Doha’s Tawar Mall looks much like any of the other unremarkable shopping centres dotted around Qatar, but tucked away in one of its corners, a tiny cultural revolution is taking place.
There you will find Flat White, Qatar’s first attempt at a hipster cafe.
Customers can buy drinks such as a V60, Aeropress or Ginger Latte, selecting coffee beans from Colombia, Tanzania or Peru, then sit and drink while perusing a book.
Or they can just sip and admire the brutalist decor, all trendy bare concrete walls and dangling contemporary lighting.
In the background are the familiar sounds of drinks being prepared by baristas on machines costing €2,600 (around $3,500).
“We didn’t have this hipster style, this is what was missing in Qatar,” says Nasser al-Nuaimi, who co-owns Flat White with his wife Maryam.
‘We sleep anytime’
Nuaimi, 35, is a coffee fanatic who developed a passion for the Western-style version of the drink while on his travels, especially in the United States.
An international insurance executive, he discovered speciality coffee shops while on business trips – and decided to try to bring the culture back home.
He opened the first Flat White in 2012, and now there are three dotted around Doha.
“After 5pm in Europe, people won’t drink coffee [but] have a beer.
“Here coffee is our passion, we drink it anytime, we sleep anytime,” he says.
The international-style coffeeshop is packed with customers and notably they are almost exclusively Qatari – men wearing traditional white robes and women in black abayas – in a country where locals barely make up 10 percent of the population.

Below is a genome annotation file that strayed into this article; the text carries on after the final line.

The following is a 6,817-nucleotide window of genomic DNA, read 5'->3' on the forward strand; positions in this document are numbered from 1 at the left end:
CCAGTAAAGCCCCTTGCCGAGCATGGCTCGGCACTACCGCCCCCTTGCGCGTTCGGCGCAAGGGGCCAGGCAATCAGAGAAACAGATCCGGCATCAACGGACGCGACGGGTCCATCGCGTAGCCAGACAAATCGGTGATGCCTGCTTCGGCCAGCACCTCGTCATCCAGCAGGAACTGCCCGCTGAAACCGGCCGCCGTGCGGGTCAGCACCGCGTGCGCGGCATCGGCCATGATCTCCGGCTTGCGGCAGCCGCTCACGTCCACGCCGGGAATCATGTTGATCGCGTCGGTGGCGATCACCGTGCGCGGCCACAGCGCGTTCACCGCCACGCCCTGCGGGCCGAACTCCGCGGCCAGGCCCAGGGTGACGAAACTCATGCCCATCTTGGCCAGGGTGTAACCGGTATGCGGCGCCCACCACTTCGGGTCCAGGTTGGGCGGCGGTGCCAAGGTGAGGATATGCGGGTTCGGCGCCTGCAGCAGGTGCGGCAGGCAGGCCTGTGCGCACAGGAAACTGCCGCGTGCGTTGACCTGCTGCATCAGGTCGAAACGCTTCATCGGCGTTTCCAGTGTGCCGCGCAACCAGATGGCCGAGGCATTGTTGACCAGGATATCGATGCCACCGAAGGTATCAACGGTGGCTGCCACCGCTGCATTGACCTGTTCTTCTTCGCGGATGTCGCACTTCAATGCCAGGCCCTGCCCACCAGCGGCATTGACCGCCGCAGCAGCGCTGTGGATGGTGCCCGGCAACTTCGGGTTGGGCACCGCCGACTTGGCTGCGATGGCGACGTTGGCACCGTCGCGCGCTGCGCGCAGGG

“We like the coffee, the atmosphere, the energy,” says Shamma, 19, a student drinking cappuccino and eating cheesecake with her friend Muneera, also 19.
“I have been to speciality coffee shops in London and I really liked them. This is bringing that here,” she says.
“It is becoming more of a social construct than just having a coffee.”
Seated nearby are engineers Mohammed and Jassim, both 34, who say Flat White has made them appreciate a different style of coffee.
“They are choosing beans from special places. We realised what we used to drink was not coffee,” says Mohammed, referring to more prevalent Western brands.
Arabic coffee has been a mainstay of drinking culture in the region for thousands of years.
Jassim says people still drink it widely but prefer to make it at home.
Prices are not cheap. A Chemex coffee, made in a specially designed glass flask, costs 26 Qatari riyals (around $7).
A recent study by financial services group UBS found that a cup of coffee in Doha is the most expensive in the world, costing an average of $6.40.
First vegan restaurant
Speciality coffeeshops are springing up all across the capital.
In the Qanat Quartier, an upmarket area featuring a small-scale Venice-style neighbourhood, cafes with names such as Volume and Artist Cafe have popped up.
The burgeoning “hipsterism” is not confined to coffee either. A speciality breakfast cereal shop is opening, as well as Qatar’s first vegan restaurant.
And its reach extends beyond the Gulf state, with Qatari-owned coffee stores in London – in the exclusive Mayfair area, dubbed the Qatar Quarter by the British press – as well as a gastro-burger restaurant close to the Qatari-owned Harrods.
But as with most things in Qatar at the moment, the food and drink sector has been affected by the year-old Gulf political crisis, in which Qatar’s neighbours have cut off all ties, accusing it of backing terrorism and being too close to Iran – charges it denies.
Qatar previously relied on its neighbours for much of its imports, and has had to radically adjust its sourcing.
As part of moves to cut back the country’s reliance on imports, Qatar now reportedly wants to open its first coffee-roasting plants because of high local demand.